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Archive for the ‘Batman’ Category

A break from heavy theological posts!  I want to thank DC comics for this advance review copy.

Tom King.  Batman, Volume 2: I Am Suicide. Burbank, CA: DC Comics, April 18th, 2017. 168 pp.

5 out of 5

Purchase: Amazon

This is volume two of the new Batman series in the DC rebirth series.  It picks up where volume one left off in which Gotham Girl is need of help; specifically in order for Batman to help her he needs to find Psycho-Pirate to restore her mental state.  But for Batman to get Psycho-Pirate this requires Batman to go on an adventure outside of Gotham.

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Sometimes even Pastors need a break from heavy theological reading…hence this review.

If you enjoyed this review you also might want to check out my Review and Christian Reflections of my favorite works on Batman.

batman-detective-comics-volume-1-rise-of-the-batmen

James Tynion IV.  Batman: Detective Comics, Volume 1: Rise of the Batmen. Burbank, CA: DC Comics, February 14th, 2017. 128 pp.

4 out of 5

Purchase: Amazon

From what little I know about DC Comics I believe their “Detective Comics” series is the longest series in comic book history and that’s largely due to the character Batman.  This is volume one of Detective Comics as part of DC Comics’ relaunched called “Rebirth” that started in 2016.  I’m still quite the rookie when it comes to Batman and this is the first Batman I read in the Detective Comics series and thus far I’m enjoying it.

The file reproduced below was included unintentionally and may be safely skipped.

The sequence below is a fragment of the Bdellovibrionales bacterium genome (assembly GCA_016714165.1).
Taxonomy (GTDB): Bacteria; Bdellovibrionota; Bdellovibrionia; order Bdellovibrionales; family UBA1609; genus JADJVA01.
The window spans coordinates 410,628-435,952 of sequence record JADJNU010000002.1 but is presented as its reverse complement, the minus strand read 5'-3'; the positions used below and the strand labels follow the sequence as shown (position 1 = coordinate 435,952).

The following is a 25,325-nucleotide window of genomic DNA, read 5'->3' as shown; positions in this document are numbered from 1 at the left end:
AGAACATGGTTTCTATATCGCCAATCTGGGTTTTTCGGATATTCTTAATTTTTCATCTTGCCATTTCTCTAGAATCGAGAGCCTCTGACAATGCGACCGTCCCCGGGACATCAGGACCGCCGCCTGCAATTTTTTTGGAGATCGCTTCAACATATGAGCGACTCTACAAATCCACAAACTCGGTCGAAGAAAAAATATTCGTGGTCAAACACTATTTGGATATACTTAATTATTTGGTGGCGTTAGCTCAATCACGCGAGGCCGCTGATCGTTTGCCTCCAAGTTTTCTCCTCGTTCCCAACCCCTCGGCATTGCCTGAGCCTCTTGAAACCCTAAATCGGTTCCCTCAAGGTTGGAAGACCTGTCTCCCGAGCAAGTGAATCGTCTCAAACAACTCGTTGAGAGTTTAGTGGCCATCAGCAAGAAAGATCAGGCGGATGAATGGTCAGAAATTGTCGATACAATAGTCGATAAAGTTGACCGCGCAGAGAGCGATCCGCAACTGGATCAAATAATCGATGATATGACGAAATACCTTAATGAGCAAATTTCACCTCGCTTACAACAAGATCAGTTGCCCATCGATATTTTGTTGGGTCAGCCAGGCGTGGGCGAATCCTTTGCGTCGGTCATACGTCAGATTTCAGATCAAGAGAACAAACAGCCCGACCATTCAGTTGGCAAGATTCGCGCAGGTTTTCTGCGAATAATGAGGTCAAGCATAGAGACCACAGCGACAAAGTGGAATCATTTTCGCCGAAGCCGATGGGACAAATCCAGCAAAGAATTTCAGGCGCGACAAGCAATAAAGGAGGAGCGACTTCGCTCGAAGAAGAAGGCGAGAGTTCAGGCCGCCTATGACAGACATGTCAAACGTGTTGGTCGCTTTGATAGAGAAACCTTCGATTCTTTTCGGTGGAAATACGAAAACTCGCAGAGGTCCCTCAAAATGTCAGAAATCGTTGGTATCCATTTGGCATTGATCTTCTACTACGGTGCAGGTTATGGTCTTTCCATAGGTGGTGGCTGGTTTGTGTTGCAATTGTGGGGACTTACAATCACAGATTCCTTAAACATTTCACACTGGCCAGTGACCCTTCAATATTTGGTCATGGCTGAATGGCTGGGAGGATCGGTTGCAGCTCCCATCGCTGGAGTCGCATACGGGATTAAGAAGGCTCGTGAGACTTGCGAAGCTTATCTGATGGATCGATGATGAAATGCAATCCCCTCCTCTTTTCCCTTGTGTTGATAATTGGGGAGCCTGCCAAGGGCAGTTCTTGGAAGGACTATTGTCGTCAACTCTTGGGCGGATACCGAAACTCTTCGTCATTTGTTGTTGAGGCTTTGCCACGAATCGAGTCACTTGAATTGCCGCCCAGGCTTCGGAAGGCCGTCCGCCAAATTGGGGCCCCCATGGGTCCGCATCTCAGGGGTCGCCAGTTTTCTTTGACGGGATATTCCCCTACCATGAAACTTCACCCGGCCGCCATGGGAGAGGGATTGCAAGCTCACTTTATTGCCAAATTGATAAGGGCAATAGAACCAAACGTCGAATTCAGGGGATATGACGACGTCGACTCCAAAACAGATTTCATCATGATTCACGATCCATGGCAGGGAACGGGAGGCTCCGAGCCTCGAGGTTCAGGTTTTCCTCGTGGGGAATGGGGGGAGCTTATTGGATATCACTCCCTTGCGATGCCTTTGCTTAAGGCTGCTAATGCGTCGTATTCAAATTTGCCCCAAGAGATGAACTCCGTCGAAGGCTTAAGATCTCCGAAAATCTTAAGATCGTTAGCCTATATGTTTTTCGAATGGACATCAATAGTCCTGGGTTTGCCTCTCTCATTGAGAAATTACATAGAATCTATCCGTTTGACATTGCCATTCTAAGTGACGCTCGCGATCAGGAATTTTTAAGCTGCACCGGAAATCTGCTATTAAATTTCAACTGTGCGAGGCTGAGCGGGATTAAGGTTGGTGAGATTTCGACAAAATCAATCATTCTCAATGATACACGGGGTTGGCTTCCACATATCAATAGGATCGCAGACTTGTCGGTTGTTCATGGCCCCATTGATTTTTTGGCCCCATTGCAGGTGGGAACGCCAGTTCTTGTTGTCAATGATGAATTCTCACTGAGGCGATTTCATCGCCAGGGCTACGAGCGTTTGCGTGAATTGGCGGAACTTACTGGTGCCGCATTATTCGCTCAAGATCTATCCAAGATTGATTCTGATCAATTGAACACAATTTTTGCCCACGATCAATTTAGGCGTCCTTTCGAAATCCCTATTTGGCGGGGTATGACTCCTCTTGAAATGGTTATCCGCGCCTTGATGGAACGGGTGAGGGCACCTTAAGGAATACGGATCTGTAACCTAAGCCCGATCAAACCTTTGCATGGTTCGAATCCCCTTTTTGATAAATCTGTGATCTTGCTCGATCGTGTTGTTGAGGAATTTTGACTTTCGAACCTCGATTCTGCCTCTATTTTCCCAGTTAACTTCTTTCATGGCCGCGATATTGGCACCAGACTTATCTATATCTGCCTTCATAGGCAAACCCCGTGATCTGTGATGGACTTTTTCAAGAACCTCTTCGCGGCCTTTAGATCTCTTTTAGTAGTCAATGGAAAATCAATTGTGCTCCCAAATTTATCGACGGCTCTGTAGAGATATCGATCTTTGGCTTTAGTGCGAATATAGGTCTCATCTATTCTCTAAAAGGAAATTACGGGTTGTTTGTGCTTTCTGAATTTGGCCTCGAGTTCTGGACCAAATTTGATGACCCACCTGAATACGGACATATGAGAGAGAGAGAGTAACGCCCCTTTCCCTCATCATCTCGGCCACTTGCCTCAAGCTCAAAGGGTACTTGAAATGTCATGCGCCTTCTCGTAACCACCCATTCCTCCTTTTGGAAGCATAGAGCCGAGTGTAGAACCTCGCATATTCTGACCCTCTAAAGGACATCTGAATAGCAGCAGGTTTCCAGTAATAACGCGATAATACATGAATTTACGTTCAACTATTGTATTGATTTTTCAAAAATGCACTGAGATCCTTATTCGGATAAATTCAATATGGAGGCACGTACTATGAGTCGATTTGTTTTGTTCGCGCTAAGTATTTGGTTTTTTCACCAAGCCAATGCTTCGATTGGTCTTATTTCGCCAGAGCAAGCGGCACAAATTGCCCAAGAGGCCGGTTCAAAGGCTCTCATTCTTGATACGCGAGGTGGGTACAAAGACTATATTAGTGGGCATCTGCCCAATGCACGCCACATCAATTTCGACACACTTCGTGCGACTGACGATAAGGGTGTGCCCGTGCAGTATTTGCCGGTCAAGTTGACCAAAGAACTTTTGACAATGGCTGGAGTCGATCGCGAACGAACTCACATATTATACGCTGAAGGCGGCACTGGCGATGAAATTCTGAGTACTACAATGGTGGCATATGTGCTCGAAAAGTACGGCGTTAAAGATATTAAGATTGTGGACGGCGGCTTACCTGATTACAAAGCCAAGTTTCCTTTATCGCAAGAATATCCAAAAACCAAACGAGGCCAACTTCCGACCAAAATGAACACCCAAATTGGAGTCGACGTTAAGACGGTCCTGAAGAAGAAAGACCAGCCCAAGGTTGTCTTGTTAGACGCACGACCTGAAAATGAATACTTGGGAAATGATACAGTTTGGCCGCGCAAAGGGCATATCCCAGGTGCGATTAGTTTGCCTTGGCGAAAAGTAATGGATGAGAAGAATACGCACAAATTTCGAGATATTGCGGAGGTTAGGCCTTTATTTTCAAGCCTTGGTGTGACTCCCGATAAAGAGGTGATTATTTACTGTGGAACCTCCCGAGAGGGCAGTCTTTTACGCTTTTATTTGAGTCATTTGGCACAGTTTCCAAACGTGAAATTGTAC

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I’m thankful for DC Comics allowing me to review this new volume!

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Tom King.  Batman, Volume 1: I Am Gotham. Burbank, CA: DC Comics, January 11th, 2017. 192 pp.

4 out of 5

Over the last year and a half I have really become a fan of Batman.  So as a new fan I could not wait to get my hands on this new Batman work titled “I am Gotham.”  This particular work is volume one in the new Batman in DC Comics’ 2016 relaunch which they have called “Rebirth.”  With this graphic novel as my first exposure to DC Comic’s Rebirth universe I must say that I’m excited to read and explore what else DC is doing with their other titles.

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Another weekend light reading review.  Why?  Because even pastors need a mental break…batman-hush

Jeph Loeb.  Batman: Hush. New York, NY: DC Comics, August 18th, 2009. 320 pp.